Essentially, we start with the entire search space and then we fracture it into subspaces based on the children of the root. Then we can finish with either of the two approaches.

## $K$-th Smallest Spanning Tree (USACO Camp 2018)

Let's look at an example.

### Problem

Given a graph with $N\le 50$ vertices and at most $\binom{N}{2}$ edges, find the $K$-th ($K\le 10^4$) smallest spanning tree.

### Solution

Video (by tehqin)

For this problem, the objects are spanning trees. The root is the minimum spanning tree (which can be calculated with Kruskal's algorithm), and contains all objects in its subtree.

The idea is to designate a small number of children of the root, each of which should be formed by modifying the root slightly. If we can somehow ensure that each object has at most $N$ "children" then we only need to consider $\mathcal{O}(NK)$ spanning trees in order to find the $K$-th smallest.

The first step is to consider the easier problem of finding the second MST. To do this, we can choose to exclude one edge of the MST and then find the smallest possible replacement for it. Let the edges in the MST be labeled $1\ldots N-1$. Then one idea is to let the $i$-th child subspace of the root to consist of all spanning trees not including edge $i$ of the minimum spanning tree for each $i\in [1,N-1]$.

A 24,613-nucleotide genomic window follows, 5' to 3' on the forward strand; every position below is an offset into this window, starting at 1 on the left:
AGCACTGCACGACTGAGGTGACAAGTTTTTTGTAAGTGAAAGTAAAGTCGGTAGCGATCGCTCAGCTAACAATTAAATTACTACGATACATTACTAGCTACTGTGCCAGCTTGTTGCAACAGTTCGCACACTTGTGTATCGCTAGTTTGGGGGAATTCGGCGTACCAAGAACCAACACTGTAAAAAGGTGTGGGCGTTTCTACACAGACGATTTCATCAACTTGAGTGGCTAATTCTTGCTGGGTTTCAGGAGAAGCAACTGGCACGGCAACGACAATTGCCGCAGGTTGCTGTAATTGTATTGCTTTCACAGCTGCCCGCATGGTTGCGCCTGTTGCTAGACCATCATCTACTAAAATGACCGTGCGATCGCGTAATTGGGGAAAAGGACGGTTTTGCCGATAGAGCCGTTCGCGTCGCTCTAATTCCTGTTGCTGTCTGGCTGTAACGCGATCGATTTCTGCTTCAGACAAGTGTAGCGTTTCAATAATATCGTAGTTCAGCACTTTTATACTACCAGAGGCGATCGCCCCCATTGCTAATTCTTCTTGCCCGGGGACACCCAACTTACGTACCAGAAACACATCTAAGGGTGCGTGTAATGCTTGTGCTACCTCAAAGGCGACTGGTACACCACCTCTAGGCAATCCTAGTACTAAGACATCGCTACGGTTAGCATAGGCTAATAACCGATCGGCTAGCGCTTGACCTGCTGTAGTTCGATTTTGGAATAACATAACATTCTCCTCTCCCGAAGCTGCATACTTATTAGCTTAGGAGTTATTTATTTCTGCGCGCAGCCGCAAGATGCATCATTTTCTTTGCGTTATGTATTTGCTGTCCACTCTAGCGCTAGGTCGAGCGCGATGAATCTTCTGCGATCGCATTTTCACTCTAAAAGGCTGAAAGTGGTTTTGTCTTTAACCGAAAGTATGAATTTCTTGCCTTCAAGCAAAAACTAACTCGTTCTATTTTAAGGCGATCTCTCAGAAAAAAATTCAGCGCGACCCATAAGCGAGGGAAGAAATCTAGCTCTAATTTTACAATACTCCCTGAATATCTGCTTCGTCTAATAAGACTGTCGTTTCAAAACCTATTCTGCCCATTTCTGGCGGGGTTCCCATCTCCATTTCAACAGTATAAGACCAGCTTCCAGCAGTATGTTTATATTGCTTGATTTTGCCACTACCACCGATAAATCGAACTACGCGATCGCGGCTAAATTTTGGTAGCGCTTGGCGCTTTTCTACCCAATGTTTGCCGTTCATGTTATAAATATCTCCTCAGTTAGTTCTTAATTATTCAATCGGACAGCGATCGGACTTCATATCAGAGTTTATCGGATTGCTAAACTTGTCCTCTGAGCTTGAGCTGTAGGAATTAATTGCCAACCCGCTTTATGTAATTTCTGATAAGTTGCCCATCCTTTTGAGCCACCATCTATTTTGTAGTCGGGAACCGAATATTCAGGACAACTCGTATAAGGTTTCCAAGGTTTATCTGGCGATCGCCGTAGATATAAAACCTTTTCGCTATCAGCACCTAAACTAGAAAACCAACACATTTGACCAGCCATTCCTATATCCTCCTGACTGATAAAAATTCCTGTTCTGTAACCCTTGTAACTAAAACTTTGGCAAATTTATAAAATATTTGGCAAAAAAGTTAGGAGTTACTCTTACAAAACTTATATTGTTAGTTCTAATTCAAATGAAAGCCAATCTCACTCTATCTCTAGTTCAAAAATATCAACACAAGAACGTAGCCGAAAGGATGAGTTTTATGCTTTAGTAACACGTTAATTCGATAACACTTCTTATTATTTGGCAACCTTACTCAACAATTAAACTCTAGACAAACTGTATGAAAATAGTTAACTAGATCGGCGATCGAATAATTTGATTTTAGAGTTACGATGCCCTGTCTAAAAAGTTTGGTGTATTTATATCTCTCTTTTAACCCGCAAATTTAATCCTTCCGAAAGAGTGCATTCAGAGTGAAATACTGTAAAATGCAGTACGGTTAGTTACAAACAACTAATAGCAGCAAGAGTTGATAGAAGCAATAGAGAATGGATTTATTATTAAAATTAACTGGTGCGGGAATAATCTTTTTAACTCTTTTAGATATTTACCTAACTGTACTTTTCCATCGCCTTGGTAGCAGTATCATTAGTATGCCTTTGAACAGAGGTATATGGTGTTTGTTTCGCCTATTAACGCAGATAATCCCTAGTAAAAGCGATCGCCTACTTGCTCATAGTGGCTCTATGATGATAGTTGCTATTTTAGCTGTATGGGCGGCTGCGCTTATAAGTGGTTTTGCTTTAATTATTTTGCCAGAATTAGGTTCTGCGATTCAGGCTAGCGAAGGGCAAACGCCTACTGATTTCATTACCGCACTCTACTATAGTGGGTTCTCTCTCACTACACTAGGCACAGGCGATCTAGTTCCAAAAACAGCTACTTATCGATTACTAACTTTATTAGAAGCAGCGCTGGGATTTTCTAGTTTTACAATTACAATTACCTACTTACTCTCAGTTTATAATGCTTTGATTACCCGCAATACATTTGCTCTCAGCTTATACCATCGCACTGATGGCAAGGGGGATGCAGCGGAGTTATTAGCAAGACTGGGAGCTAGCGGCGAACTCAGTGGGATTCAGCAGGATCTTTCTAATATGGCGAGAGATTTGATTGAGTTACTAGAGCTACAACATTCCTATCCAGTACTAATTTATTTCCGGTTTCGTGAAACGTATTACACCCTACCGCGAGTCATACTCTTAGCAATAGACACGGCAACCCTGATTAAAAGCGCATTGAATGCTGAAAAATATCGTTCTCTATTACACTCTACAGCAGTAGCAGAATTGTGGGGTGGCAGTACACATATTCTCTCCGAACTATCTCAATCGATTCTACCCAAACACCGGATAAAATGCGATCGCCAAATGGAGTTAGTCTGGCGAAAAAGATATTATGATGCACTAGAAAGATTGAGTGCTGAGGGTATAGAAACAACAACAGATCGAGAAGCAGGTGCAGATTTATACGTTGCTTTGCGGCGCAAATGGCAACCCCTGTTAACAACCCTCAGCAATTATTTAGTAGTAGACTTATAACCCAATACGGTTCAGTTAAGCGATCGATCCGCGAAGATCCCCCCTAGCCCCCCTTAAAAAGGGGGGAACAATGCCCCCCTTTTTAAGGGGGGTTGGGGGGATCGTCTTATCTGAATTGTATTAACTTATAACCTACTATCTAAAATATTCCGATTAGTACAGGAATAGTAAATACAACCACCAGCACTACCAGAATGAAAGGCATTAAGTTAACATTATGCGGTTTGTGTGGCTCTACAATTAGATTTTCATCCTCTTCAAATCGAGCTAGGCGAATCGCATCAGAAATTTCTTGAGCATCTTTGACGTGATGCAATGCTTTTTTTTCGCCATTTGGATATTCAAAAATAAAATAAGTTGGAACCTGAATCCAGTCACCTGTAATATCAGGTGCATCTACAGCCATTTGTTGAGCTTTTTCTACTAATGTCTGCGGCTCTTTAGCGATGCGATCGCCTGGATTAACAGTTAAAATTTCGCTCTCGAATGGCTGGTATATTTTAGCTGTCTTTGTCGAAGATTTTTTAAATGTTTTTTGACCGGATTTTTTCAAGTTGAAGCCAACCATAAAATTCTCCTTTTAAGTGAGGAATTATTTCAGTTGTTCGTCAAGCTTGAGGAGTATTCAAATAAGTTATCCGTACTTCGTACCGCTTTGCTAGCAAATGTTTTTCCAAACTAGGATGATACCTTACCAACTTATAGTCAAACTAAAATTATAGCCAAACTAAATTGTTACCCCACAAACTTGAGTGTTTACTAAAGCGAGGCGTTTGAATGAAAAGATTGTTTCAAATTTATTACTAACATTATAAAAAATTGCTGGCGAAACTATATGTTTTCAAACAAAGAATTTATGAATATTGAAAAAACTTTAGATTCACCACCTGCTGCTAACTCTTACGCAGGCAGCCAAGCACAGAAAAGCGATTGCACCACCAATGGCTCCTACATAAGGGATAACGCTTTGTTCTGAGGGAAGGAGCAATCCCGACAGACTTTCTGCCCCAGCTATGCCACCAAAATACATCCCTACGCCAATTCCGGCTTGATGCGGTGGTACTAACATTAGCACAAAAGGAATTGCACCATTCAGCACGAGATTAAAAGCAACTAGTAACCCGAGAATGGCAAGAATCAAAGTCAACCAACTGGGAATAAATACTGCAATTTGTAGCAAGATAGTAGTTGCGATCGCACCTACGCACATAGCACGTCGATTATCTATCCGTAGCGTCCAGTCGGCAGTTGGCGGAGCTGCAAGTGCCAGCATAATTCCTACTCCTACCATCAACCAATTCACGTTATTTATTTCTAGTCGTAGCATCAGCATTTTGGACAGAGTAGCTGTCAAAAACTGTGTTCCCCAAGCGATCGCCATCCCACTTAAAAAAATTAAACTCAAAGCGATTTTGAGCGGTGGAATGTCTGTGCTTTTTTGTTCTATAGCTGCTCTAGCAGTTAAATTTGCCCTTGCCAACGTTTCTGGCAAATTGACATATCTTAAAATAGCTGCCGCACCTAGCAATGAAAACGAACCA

Unfortunately, this doesn't work because the child subspaces overlap. We can instead let the $i$-th child subspace contain all spanning trees that

• include the first $i-1$ edges of the MST
• do not include the $i$-th edge of the MST

for each $i\in [1,N-1]$. Every spanning tree other than the root is contained within exactly one of these child subspaces, which is what we want. After sorting the edges in increasing order of weight once, we can compute the MST within each child subspace in $\mathcal{O}(M\alpha (N))$ time with DSU.